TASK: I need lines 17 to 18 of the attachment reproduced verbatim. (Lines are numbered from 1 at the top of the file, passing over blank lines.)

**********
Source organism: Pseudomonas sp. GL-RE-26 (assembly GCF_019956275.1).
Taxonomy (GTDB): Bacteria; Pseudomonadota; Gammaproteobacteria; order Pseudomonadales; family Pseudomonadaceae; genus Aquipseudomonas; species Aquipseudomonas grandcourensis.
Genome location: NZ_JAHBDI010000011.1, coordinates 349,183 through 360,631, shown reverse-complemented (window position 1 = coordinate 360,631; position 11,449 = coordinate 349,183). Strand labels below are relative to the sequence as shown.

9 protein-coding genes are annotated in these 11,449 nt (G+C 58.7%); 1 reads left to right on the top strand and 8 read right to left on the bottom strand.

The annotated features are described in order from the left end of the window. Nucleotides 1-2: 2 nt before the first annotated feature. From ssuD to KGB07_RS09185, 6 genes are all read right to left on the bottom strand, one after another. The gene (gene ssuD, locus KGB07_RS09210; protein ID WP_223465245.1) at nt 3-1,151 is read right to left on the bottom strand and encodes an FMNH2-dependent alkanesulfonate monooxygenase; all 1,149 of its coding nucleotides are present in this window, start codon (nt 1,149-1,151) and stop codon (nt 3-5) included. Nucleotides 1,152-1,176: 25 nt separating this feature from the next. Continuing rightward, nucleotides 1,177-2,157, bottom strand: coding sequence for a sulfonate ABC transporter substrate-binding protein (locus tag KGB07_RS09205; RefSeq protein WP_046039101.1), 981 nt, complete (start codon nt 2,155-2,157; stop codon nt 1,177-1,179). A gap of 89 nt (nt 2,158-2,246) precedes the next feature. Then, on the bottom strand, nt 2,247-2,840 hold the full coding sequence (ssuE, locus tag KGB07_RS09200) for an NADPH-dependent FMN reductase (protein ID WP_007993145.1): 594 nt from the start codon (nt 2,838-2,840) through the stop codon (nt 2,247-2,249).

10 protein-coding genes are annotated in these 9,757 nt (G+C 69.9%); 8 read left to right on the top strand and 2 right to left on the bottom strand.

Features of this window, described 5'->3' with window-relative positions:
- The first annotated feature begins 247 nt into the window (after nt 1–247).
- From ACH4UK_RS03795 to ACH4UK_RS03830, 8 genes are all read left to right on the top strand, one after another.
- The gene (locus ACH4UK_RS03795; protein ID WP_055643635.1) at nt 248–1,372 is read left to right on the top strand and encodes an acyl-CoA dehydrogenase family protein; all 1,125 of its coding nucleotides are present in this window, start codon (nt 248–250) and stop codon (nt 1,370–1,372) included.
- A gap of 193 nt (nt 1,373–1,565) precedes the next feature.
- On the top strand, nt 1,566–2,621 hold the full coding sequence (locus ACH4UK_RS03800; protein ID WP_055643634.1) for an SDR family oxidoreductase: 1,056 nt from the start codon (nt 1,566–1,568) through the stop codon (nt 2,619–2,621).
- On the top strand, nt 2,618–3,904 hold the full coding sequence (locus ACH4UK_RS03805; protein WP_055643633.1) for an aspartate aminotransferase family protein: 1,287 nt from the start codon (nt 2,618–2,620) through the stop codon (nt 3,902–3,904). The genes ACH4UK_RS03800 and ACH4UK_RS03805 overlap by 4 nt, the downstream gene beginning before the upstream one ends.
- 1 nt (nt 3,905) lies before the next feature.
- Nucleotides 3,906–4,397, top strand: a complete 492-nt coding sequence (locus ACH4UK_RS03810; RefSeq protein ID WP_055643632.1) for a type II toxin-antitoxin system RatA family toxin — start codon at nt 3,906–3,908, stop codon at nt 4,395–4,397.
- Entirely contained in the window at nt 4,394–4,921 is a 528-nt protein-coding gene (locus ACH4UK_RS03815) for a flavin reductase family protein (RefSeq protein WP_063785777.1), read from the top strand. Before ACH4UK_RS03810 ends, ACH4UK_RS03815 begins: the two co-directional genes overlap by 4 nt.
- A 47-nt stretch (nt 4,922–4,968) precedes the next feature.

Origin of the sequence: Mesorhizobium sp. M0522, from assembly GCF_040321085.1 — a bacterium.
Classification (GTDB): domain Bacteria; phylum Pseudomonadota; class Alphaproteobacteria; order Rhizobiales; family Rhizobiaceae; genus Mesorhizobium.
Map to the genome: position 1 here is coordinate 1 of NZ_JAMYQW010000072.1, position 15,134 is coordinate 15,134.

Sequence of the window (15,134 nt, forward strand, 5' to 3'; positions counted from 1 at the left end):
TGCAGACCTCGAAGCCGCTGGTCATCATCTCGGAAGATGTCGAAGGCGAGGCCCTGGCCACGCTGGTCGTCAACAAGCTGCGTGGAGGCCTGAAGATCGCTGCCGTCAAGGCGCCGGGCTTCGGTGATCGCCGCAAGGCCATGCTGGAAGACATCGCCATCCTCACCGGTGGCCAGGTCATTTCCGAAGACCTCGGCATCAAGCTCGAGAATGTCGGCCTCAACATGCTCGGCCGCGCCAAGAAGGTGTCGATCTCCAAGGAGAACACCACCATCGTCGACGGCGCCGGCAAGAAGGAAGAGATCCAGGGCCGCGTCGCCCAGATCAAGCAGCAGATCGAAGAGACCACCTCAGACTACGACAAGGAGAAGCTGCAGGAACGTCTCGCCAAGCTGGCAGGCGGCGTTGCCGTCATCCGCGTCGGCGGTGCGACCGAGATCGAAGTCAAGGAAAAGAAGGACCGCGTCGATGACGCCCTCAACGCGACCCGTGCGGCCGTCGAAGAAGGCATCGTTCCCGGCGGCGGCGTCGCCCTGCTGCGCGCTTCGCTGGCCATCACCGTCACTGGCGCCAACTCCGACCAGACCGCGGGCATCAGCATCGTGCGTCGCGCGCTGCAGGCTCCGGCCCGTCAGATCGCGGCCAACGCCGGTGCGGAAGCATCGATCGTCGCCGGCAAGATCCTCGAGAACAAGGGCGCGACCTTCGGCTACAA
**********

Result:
- A 47-nt stretch (nt 4,922–4,968) precedes the next feature.

Origin of the sequence: Mesorhizobium sp. M0522, from assembly GCF_040321085.1 — a bacterium.